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The Barr Foundation, a non-profit organization, is pleased to announce the establishment of the Barr Foundation Amputee Assistance Fund (BFAAF)
The purpose of the "FUND" is to purchase prosthetic limbs for amputees who cannot otherwise afford them. The creation of the fund was made possible by a generous donation from the Barr Foundation. William G. Barr, co-author of the book "Whole Again", tells of his and his son's struggles to find a proper fitting prosthesis and overcome their disabilities. Barr was an above the knee amputee as a result of a 1970 car bombing, his son Tony lost a foot in a 1972 train accident. In 1978 Bill and Tony took the tragedies in both of their lives and turned them to triumph by founding the Institute for the Advancement of Prosthetics (IAP) in Lansing Michigan.
IAP deserves credit for many advances in prosthetics and improving the lives of amputees everywhere. The Institute for the Advancement of Prosthetics was sold to the Hanger Orthopedic Group in 1992. Hanger has picked up the torch lit by Bill Barr. The proceeds from the sale to Hanger Orthopedic Group were used to create the Barr Foundation. Tony Barr, son of Bill Barr and Foundation President, explains "the Barr Foundation is dedicated to improving the quality of life for amputees. In many ways the Foundation mirrors my father's efforts. Since 1995, the BUAAF has made it possible for over 800 amputees in 43 states and 8 foreign countries to become Whole Again."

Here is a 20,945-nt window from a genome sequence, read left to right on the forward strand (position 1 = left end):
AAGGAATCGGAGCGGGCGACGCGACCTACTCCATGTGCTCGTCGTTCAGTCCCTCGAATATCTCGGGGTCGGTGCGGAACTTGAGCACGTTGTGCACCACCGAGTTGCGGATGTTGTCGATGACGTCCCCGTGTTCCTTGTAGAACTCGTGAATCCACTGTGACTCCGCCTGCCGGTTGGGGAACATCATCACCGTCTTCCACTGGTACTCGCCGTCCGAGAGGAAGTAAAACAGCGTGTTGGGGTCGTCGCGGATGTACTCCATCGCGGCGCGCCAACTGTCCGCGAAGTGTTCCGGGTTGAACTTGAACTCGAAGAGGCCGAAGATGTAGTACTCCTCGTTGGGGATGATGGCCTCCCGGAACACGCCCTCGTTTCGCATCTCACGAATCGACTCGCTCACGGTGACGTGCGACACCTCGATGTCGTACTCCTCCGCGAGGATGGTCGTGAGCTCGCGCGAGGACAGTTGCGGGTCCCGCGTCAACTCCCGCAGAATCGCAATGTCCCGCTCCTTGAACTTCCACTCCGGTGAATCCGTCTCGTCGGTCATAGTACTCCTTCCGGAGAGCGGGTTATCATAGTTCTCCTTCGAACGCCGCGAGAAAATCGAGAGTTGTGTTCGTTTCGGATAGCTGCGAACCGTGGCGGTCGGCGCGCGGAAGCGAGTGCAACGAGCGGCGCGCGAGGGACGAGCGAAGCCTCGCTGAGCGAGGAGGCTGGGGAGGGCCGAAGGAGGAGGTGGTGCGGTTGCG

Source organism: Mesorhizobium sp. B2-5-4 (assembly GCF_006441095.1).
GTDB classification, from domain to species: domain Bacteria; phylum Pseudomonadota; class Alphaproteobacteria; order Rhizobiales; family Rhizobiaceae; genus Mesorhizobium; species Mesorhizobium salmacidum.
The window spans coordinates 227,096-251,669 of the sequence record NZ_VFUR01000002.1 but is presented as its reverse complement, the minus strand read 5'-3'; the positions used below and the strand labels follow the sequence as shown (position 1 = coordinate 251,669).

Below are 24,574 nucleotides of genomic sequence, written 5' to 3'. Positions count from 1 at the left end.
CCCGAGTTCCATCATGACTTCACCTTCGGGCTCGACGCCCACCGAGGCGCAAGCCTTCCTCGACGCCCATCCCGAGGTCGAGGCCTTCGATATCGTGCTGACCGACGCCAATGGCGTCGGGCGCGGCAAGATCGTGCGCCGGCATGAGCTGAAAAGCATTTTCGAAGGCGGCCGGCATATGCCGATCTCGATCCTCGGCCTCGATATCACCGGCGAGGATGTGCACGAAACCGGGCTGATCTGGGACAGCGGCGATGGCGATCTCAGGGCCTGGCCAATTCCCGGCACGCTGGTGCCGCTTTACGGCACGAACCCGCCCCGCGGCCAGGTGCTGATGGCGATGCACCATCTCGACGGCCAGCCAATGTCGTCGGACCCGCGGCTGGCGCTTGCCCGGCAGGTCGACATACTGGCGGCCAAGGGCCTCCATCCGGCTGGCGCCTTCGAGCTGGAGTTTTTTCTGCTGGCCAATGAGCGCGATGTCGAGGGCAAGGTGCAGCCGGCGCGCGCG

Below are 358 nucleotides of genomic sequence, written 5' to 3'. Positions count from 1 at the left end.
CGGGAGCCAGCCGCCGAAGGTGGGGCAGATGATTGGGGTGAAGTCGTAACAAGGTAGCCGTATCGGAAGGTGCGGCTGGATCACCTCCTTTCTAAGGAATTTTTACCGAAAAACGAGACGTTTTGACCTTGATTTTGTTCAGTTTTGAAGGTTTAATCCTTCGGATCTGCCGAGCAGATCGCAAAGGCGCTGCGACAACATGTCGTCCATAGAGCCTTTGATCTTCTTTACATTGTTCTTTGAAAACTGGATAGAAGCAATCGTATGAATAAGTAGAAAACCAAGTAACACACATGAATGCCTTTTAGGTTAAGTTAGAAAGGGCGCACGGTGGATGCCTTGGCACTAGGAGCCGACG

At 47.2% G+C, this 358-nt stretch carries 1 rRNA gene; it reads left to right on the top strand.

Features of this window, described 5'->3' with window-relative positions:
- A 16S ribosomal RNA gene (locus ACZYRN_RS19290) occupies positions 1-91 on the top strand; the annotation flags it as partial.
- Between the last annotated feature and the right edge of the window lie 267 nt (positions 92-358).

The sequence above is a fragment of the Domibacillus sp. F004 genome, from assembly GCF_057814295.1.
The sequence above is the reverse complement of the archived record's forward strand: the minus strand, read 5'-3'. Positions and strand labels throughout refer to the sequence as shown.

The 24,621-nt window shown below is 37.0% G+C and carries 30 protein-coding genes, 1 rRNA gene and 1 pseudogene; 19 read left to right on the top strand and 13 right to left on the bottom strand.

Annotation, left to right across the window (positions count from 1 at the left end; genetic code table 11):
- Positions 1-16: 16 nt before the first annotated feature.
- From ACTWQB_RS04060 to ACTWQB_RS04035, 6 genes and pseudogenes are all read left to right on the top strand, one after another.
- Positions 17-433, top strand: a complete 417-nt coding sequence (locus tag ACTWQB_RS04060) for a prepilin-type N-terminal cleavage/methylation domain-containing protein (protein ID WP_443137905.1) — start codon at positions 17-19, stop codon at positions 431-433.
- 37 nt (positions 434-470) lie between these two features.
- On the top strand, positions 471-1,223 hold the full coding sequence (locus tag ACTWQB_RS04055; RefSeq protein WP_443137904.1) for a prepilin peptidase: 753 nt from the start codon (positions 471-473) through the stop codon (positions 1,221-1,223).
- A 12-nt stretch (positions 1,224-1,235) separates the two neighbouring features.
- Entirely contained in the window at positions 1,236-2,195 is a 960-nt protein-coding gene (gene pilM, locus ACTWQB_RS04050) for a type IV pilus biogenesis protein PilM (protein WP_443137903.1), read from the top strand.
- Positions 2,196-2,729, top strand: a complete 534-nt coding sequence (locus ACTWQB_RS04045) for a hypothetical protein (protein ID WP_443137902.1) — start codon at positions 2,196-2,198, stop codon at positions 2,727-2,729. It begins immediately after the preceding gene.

The Barr Foundation Amputee Assistance Fund (BFAAF) is administered by the Barr Foundation in Boca Raton, Florida, and coordinated by local and foreign prosthetists. The "Fund" will pay for materials and fitting of a new prosthesis after financial need has been established by the prosthetists. To establish that need, the amputee and prosthetist would need to show there are no other sources of funding available. To apply for the funding the prosthetist and amputee will complete application forms which will then be reviewed and verified by a committee of professionals. In most cases, the amputee should have an answer within two weeks.
The Barr Foundation and other amputee support organizations and the Florida Association of Orthotists and Prosthetists were instrumental in the successful passage of 1997 legislation requiring mandatory licensing of orthotic and prosthetic professionals in the state of Florida. As a direct result of the enactment of this legislation, Florida Medicaid expanded O&P coverage to adults over 21 years of age.
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